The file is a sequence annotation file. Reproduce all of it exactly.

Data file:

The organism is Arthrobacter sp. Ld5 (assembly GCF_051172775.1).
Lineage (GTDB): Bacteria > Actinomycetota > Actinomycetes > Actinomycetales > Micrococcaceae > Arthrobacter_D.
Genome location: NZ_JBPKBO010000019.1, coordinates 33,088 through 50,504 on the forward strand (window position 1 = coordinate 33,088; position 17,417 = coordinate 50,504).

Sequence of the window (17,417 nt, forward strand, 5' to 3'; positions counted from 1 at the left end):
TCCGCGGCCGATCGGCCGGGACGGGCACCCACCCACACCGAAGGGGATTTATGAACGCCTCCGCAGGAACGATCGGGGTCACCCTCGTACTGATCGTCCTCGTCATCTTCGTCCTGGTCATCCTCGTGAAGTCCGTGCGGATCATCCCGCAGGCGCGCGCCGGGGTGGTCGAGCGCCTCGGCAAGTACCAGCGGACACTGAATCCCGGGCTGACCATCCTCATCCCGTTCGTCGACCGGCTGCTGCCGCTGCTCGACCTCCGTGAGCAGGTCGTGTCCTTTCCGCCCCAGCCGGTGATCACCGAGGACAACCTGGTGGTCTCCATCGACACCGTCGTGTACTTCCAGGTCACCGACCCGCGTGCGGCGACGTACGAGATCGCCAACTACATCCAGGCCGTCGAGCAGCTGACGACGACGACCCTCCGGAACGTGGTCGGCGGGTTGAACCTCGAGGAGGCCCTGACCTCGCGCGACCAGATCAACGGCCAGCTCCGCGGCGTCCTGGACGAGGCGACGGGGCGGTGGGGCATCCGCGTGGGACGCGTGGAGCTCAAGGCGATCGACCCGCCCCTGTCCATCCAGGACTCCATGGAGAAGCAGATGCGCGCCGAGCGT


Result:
The organism is Arthrobacter sp. Ld5 (assembly GCF_051172775.1).
Lineage (GTDB): Bacteria > Actinomycetota > Actinomycetes > Actinomycetales > Micrococcaceae > Arthrobacter_D.
Genome location: NZ_JBPKBO010000019.1, coordinates 33,088 through 50,504 on the forward strand (window position 1 = coordinate 33,088; position 17,417 = coordinate 50,504).

Sequence of the window (17,417 nt, forward strand, 5' to 3'; positions counted from 1 at the left end):
TCCGCGGCCGATCGGCCGGGACGGGCACCCACCCACACCGAAGGGGATTTATGAACGCCTCCGCAGGAACGATCGGGGTCACCCTCGTACTGATCGTCCTCGTCATCTTCGTCCTGGTCATCCTCGTGAAGTCCGTGCGGATCATCCCGCAGGCGCGCGCCGGGGTGGTCGAGCGCCTCGGCAAGTACCAGCGGACACTGAATCCCGGGCTGACCATCCTCATCCCGTTCGTCGACCGGCTGCTGCCGCTGCTCGACCTCCGTGAGCAGGTCGTGTCCTTTCCGCCCCAGCCGGTGATCACCGAGGACAACCTGGTGGTCTCCATCGACACCGTCGTGTACTTCCAGGTCACCGACCCGCGTGCGGCGACGTACGAGATCGCCAACTACATCCAGGCCGTCGAGCAGCTGACGACGACGACCCTCCGGAACGTGGTCGGCGGGTTGAACCTCGAGGAGGCCCTGACCTCGCGCGACCAGATCAACGGCCAGCTCCGCGGCGTCCTGGACGAGGCGACGGGGCGGTGGGGCATCCGCGTGGGACGCGTGGAGCTCAAGGCGATCGACCCGCCCCTGTCCATCCAGGACTCCATGGAGAAGCAGATGCGCGCCGAGCGT